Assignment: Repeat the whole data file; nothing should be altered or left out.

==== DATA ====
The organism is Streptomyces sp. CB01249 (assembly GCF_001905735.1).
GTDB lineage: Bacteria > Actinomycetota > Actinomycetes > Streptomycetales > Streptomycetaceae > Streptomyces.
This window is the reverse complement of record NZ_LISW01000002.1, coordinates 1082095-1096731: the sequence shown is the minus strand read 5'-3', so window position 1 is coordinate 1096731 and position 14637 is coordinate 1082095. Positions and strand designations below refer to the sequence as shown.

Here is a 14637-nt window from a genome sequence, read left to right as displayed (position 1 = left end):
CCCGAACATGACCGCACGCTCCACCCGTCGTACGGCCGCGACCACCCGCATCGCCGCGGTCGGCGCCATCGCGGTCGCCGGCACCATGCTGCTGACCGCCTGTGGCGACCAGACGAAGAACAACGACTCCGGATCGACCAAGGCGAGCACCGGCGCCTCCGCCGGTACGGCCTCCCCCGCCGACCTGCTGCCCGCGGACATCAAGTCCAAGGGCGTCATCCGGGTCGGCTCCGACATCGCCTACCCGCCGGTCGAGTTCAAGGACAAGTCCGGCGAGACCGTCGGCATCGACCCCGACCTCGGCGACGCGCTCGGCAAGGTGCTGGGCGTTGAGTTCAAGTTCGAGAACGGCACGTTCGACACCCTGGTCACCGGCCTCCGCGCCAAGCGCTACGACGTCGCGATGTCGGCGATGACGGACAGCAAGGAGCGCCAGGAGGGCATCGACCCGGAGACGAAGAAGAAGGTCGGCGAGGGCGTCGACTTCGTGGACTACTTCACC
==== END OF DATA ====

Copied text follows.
The organism is Streptomyces sp. CB01249 (assembly GCF_001905735.1).
GTDB lineage: Bacteria > Actinomycetota > Actinomycetes > Streptomycetales > Streptomycetaceae > Streptomyces.
This window is the reverse complement of record NZ_LISW01000002.1, coordinates 1082095-1096731: the sequence shown is the minus strand read 5'-3', so window position 1 is coordinate 1096731 and position 14637 is coordinate 1082095. Positions and strand designations below refer to the sequence as shown.

Here is a 14637-nt window from a genome sequence, read left to right as displayed (position 1 = left end):
CCCGAACATGACCGCACGCTCCACCCGTCGTACGGCCGCGACCACCCGCATCGCCGCGGTCGGCGCCATCGCGGTCGCCGGCACCATGCTGCTGACCGCCTGTGGCGACCAGACGAAGAACAACGACTCCGGATCGACCAAGGCGAGCACCGGCGCCTCCGCCGGTACGGCCTCCCCCGCCGACCTGCTGCCCGCGGACATCAAGTCCAAGGGCGTCATCCGGGTCGGCTCCGACATCGCCTACCCGCCGGTCGAGTTCAAGGACAAGTCCGGCGAGACCGTCGGCATCGACCCCGACCTCGGCGACGCGCTCGGCAAGGTGCTGGGCGTTGAGTTCAAGTTCGAGAACGGCACGTTCGACACCCTGGTCACCGGCCTCCGCGCCAAGCGCTACGACGTCGCGATGTCGGCGATGACGGACAGCAAGGAGCGCCAGGAGGGCATCGACCCGGAGACGAAGAAGAAGGTCGGCGAGGGCGTCGACTTCGTGGACTACTTCACC